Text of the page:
Toyota #7 ends #8 dominance, taking Le Mans 24H victory

Toyota #7 during the 24 Hours of Le Mans.

Co-authored by Anton Hreskiv, Leon Kerninger, Luciano Calamante, Tushar Raja, and Davide Bini.

Toyota #7 managed to win the 24 Hours of Le Mans ahead of #8, making it a Toyota 1-2. Team WRT won in the LMP2 class with car #41. Ferrari won both in the LM GTE Pro and Am class with cars #51 and #83.

The wait was over and the time finally came for the 89th edition of the 24 Hours of Le Mans, which was the first for the Hypercar class. Just ahead of the start, weather spiced things up as big winds and rain appeared at Circuit de la Sarthe. The track surface was still too wet, so the race direction decided to have two additional formation laps, which were included in the 24 hours.

After nearly 13 minutes of additional formation laps, the racing action was finally underway and the opening lap was full of drama and chaos, which included the collision between Olivier Pla and Sebastien Buemi. The no.8 Toyota driver had a lot of drama further down the lap. Numerous other drivers also had incidents and spins. Nicolas Lapierre in the no.36 Alpine was another victim of tricky conditions as he spun and lost second place.

As the race was progressing, the gaps got bigger between the categories, but the gaps within the classes were not so big, so we got to see crazy battles on the entire track. The no.708 Glickenhaus was added 10 seconds to their first pit stop after Olivier Pla has caused a collision with Sebastien Buemi at the actual race start.

The track was getting drier, so the drivers, who were on the right tires, got the advantage. Antonio Felix da Costa was one of them as he had managed to set the quickest lap of the race in his no.38 JOTA. That also forced the drivers to change the tires as quickly as possible. More than that, the race got calmer. However, Roberto Merhi in the no.25 G-Drive Racing LMP2 car got stuck in the gravel, which triggered the enforcement of slow zones.

The battles kept going and we saw some entertaining action in all categories two hours into the race. After a difficult start of the race, Buemi took the lead in his no.8 Toyota after Conway went to the pits. However, Buemi made a contact with Lapierre and was not happy at all about it.

Two and a half hours since the start of the race, the rain came back on track, so the drivers had to be cautious. However, a couple of incidents happened – Takumi Aoki in the no.84 Association SRT41 spun and was stuck in the gravel. The LMP2 leader Anthony Davidson found his no.38 JOTA in the gravel as well. Slow zones appeared on both occasions.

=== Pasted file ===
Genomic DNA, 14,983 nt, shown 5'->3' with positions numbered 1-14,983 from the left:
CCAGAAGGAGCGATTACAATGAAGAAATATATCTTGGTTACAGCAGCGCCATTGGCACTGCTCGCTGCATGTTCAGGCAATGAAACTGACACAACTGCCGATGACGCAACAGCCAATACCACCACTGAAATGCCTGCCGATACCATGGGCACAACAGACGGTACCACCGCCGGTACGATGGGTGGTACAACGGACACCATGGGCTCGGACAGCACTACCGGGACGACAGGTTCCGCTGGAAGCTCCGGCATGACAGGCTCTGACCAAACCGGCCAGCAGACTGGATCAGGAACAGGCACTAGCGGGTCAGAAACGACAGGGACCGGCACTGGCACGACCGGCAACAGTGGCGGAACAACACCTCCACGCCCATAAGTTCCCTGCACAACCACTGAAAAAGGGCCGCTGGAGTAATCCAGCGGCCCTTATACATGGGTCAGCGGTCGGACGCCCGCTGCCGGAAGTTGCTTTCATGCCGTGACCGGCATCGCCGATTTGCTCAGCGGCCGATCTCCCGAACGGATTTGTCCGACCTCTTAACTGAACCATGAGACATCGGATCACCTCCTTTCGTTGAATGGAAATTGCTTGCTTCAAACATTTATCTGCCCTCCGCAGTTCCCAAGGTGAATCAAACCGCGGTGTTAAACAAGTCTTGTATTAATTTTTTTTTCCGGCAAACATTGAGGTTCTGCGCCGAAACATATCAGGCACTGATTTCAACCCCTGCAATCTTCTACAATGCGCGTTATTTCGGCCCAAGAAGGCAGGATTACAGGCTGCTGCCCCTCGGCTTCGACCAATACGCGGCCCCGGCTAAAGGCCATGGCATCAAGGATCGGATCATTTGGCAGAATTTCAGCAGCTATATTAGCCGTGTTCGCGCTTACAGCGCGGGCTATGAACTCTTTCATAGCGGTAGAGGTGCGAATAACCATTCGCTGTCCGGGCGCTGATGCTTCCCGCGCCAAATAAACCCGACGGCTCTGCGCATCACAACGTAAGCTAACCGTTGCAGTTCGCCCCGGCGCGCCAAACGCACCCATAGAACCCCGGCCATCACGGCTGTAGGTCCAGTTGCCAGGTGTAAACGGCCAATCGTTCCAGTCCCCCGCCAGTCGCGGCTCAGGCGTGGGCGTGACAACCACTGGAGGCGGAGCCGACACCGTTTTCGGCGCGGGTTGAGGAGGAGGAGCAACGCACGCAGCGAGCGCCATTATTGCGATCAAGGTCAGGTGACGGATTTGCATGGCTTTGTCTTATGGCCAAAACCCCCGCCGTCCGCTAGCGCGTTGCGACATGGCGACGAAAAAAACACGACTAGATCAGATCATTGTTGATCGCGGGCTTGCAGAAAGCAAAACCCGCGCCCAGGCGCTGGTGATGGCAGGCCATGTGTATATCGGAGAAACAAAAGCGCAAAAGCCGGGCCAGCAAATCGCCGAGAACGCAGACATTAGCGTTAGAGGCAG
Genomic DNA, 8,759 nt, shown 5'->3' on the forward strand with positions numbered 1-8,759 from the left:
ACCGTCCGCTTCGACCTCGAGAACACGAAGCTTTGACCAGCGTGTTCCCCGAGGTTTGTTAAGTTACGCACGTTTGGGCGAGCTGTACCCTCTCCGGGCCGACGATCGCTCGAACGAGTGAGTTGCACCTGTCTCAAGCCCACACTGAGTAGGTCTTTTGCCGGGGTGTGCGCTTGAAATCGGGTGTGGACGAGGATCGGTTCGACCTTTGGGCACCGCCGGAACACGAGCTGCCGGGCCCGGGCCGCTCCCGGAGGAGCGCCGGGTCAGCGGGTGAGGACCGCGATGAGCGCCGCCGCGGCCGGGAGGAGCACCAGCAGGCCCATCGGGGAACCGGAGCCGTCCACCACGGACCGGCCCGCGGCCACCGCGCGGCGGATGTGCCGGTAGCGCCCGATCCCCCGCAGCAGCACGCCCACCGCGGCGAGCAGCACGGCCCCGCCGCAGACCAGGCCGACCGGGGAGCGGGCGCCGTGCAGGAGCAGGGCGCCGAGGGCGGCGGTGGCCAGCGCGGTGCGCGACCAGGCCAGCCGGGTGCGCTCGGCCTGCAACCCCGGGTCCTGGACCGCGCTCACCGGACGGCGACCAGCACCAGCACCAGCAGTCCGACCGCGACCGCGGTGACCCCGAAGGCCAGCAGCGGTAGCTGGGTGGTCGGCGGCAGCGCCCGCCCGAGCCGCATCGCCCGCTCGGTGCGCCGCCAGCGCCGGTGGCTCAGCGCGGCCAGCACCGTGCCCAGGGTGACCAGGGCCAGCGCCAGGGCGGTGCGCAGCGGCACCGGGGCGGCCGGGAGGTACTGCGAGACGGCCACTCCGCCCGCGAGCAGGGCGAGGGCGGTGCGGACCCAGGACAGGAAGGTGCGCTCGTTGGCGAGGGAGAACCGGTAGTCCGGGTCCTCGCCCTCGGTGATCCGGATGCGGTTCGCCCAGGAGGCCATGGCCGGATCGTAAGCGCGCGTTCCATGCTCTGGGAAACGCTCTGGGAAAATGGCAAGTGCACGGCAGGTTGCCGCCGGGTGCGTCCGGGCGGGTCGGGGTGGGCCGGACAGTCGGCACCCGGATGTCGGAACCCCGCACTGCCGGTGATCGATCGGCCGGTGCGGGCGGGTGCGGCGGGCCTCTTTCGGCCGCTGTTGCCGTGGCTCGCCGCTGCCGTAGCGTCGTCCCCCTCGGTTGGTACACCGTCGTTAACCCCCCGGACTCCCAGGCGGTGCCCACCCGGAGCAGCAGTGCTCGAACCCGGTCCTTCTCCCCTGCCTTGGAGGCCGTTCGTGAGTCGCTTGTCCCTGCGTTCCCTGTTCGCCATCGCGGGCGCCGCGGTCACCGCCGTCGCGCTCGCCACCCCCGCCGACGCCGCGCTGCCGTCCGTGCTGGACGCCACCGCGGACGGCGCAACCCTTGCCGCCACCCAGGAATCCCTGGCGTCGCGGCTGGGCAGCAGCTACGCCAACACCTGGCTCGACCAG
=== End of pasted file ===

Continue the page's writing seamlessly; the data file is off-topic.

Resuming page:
The Sun came back to the track and the racing action seemed to have calmed down again. However, Marcos Gomez in the no.98 Aston Martin Racing LMGTE Am car had a big crash and went into the barrier – the Safety Car was deployed. It was the end of the race for the no.98 team. The driver left the car by himself.

After the track was cleaned and the barriers were repaired, the racing action was resumed. The LMP2 competitor ARC Bratislava faced some troubles as Miroslav Konopka had an incident and had to come back to the pits. However, he needed the assistance of marshals for that as slow zones were on track.

The rain came back to Circuit de la Sarthe again as a few drops were reported at Porsche curves. However, it had not made any significant impact. The on-track action continued with a lot of fascinating battles. The rain came back once again at the 5-hour mark.

As the rain became heavier and increased, there were also some incidents with “slow zones”. The first happened 5 hours into the race. First to be hit was the PR1 Motorsports Mathiasen Oreca (Aubry/Kelly/Trummer) from the LMP2 category. Then the Inception Racing Ferrari #71 (Iribe/Millroy/Barnicoat) and the AF Corse Ferrari #52 (Bird/Serra/Molina) collided.

After a slow zone, the next incidents occurred where Sophia Flörsch’s Richard Mille car crashed and hit the #74 Racing Team India Eurasia, which arrived at high speed, when returning to the track.

The rain became harder and therefore there were more accidents and spins. The #29 Team Nederland car crashed in Indianapolis and then the #26 G-Drive Racing car (Colapinto/De Vries/Rusinov) with Franco Colapinto, who had caused Flörsch’s accident.

There was no end to the confusion in the LMP2 class. The United Autosport USA car with #22 (Scherer/Albuquerque/Hanson) spun twice on one lap and lost the lead. This meant that Team WRT #41 (Deletraz/Kubica/Ye) took over the lead.

There were also accidents in the GTE-AM class. The Team Project 1 Porsche (Perfetti/Cairoli/Pera) with Egidio Perfetti at the wheel lost control of the car in the rain and crashed into the guard rail. The #33 Aston Martin (TF Sport; Keating/Pereira/Fraga) also braked and collided with the Porsche. That’s why the safety car came.

The next two slow zones were not long in coming. First, the #47 Cetilar Racing Ferrari (Lacorte/Serngagiotto/Fuoco) had gone too far into Virage du Tertre Rouge and slammed into a tire stubble. After that, the series of accidents also hit the hypercar category. The Alpine flew off in the first Mulsanne chicane and ended up in the gravel bed.

After some help from the safety vehicle and a pit stop, the Alpine was able to continue again. Several places were lost by the #36 and it was in P8, behind a couple of LMP2 cars.

The race then calmed down a bit and there was “only” one more accident in the GTE-AM class. This time it caught the Ferrari with the #55 in the second Indianapolis curve. Another slow zone was called.

The transition at midnight was overshadowed by a serious accident involving Rui Andrade (#25 G-Drive Racing). The Portuguese lost the rear between turns 1 and 2 and hit the wall hard as a result. The race was over for him and the team after the collision.

After midnight, there was the first change of leaders at the head of the field. The #7 Toyota pitted because Mike Conway took over the wheel. The #8 Toyota (Nakajima, Hartley, Buemi) thus took over the lead. The new lead car had stopped six laps earlier and therefore had a worse strategy for the course of the race.

The Slow Zones did not decrease after the 15-hour mark. The #55 Spirit of Race Ferrari rolled out and stood on the Mulsanne straight with no movement.